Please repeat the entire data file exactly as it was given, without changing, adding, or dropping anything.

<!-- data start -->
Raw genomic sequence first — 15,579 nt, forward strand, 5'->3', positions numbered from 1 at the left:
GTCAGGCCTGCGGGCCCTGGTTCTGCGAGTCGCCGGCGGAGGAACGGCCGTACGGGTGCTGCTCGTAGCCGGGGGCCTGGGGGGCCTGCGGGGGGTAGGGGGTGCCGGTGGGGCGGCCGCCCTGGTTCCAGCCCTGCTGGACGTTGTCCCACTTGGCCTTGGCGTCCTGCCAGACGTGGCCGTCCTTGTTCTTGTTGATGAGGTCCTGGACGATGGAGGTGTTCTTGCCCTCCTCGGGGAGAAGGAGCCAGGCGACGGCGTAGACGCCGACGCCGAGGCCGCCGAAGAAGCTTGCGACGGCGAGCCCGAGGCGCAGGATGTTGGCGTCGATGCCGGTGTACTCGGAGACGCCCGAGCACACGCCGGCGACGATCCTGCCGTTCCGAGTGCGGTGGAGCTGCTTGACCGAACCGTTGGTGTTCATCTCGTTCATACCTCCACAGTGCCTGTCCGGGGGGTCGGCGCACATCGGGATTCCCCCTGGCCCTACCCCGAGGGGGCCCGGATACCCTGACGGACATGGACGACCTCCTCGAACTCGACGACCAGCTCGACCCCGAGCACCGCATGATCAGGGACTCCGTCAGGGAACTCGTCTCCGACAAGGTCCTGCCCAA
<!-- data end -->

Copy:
Raw genomic sequence first — 15,579 nt, forward strand, 5'->3', positions numbered from 1 at the left:
GTCAGGCCTGCGGGCCCTGGTTCTGCGAGTCGCCGGCGGAGGAACGGCCGTACGGGTGCTGCTCGTAGCCGGGGGCCTGGGGGGCCTGCGGGGGGTAGGGGGTGCCGGTGGGGCGGCCGCCCTGGTTCCAGCCCTGCTGGACGTTGTCCCACTTGGCCTTGGCGTCCTGCCAGACGTGGCCGTCCTTGTTCTTGTTGATGAGGTCCTGGACGATGGAGGTGTTCTTGCCCTCCTCGGGGAGAAGGAGCCAGGCGACGGCGTAGACGCCGACGCCGAGGCCGCCGAAGAAGCTTGCGACGGCGAGCCCGAGGCGCAGGATGTTGGCGTCGATGCCGGTGTACTCGGAGACGCCCGAGCACACGCCGGCGACGATCCTGCCGTTCCGAGTGCGGTGGAGCTGCTTGACCGAACCGTTGGTGTTCATCTCGTTCATACCTCCACAGTGCCTGTCCGGGGGGTCGGCGCACATCGGGATTCCCCCTGGCCCTACCCCGAGGGGGCCCGGATACCCTGACGGACATGGACGACCTCCTCGAACTCGACGACCAGCTCGACCCCGAGCACCGCATGATCAGGGACTCCGTCAGGGAACTCGTCTCCGACAAGGTCCTGCCCAA